The Faith of a Mockingbird: A Small Group Study Connecting Christ and Culture, Matt Rawle, Abingdon Press, 2015.
I remember the first time I read Harper Lee’s To Kill a Mockingbird. Still impressionable, the character of Atticus Fitch beckoned to me. When I “grew up” I wanted to be Atticus Fitch. I knew then, just as I do now, that being a lawyer was not in the works for me. It was more what Atticus represented. Courage. Boldness. Compassion. Sense of Justice.
I think Harper Lee knew what we all, sooner or later figure out, being Atticus Fitch is not easy. But it is something we all strive towards.
Disney brings the popular Broadway musical to the big screen doing very little harm to the story. Into the Woods is a mash-up of popular fairy tales, almost all of which have been animated features made by Disney. From the opening musical number, we learn that each character is wishing for something more. They are barely satisfied with the life they have.
They wish for more.
If you’re not familiar with the story, the plot centers around the Baker and his wife, wonderfully played by James Corden and Emily Blunt. The couple has sadly not been able to have a baby, the one thing they wish for the most in life. The Witch (Meryl Streep), who happens to live next door, explains that she is the cause of their infertility. It seems that in retaliation for something the Baker’s father did to her, she cursed the couple. She is, however, willing to reverse the curse if they collect four objects in three days:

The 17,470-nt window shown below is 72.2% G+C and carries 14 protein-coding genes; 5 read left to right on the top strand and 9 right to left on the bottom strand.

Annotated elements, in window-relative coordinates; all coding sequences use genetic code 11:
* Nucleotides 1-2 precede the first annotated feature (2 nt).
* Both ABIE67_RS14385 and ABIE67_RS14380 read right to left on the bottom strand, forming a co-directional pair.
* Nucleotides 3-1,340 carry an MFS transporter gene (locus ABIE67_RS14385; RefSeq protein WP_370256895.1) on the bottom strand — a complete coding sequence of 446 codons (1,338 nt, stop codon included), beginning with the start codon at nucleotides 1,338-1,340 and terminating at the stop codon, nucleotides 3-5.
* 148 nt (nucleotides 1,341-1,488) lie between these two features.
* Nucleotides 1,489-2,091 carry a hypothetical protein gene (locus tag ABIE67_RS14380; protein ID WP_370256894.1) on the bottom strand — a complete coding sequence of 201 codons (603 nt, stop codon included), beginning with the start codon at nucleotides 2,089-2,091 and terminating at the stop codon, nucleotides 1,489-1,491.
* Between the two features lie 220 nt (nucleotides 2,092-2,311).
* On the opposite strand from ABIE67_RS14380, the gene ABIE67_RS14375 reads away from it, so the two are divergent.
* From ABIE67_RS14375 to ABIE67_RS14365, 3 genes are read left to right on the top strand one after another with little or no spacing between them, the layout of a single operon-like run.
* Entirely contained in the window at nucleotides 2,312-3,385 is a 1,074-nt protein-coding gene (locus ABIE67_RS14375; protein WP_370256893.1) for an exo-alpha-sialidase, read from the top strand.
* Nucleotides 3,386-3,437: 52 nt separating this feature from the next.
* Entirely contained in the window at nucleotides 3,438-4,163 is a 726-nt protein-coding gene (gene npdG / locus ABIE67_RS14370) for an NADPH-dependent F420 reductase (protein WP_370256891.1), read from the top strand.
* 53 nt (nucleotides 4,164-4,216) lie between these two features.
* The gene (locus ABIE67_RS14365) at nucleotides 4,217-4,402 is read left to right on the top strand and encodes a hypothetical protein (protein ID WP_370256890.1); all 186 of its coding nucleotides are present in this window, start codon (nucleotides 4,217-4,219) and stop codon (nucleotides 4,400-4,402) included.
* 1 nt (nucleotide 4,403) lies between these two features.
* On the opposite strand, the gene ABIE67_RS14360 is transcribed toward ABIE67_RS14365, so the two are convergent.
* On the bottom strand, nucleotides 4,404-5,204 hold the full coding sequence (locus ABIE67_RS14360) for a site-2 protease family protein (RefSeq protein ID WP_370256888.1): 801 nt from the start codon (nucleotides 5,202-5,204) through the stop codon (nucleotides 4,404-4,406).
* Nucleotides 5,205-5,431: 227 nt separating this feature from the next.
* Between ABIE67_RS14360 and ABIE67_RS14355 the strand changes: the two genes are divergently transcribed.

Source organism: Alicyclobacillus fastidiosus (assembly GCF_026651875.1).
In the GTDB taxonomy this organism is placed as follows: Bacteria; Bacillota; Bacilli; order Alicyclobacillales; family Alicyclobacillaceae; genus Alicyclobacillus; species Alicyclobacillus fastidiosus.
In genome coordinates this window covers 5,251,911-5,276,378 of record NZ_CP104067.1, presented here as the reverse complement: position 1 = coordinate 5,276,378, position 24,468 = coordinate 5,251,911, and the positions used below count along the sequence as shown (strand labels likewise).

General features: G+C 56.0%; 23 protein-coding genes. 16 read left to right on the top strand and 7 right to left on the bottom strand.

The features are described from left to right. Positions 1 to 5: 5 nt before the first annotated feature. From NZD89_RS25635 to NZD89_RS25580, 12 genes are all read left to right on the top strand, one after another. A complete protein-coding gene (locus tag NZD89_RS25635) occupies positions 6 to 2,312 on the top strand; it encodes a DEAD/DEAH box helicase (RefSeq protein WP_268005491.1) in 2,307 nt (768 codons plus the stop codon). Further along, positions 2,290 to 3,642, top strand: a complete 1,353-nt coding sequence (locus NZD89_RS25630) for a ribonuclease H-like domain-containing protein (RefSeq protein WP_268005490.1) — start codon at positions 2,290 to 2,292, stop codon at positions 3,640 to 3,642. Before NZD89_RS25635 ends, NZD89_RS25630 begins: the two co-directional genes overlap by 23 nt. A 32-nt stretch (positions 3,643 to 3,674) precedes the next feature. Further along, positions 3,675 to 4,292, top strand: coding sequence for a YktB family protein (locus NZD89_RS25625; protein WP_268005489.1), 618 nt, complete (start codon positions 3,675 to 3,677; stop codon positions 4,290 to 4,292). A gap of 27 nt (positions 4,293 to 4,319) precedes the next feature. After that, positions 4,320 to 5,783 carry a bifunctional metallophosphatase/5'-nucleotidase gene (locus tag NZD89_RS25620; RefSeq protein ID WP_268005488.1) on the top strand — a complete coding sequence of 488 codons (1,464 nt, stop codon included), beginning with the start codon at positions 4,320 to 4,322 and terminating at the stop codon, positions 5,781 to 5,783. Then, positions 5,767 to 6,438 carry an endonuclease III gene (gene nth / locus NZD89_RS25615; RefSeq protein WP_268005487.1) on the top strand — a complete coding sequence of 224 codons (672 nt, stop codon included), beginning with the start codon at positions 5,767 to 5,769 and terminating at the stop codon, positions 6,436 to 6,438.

‘The cow as white as milk, the cape as red as blood, the hair as yellow as corn, and the slipper as pure as gold.’
Since the early 1990’s the musical Rent has inspired and motivated people to see the world around them as they never have before; to see themselves in others.
A few months ago, one of the local high schools performed the rock musical Rent. Megan and I attended the show as a number of students in the musical were in my youth group. They had the audience sit on the stage, to be up close and personal; to be a part of the experience; to live in the story with the actors. It was so well received and popular that the school opened up the balcony at a reduced price to accommodate all the interest.
During the intermission, I overheard two women talking. One of them was expressing amazement that these high school students in 2014 had put together this 1996 Broadway musical about a time and issue that seemed to be so distant from high school students today. I thought to myself, this is what should be happening. Great art – in whatever form it takes – sparks conversation. Continue reading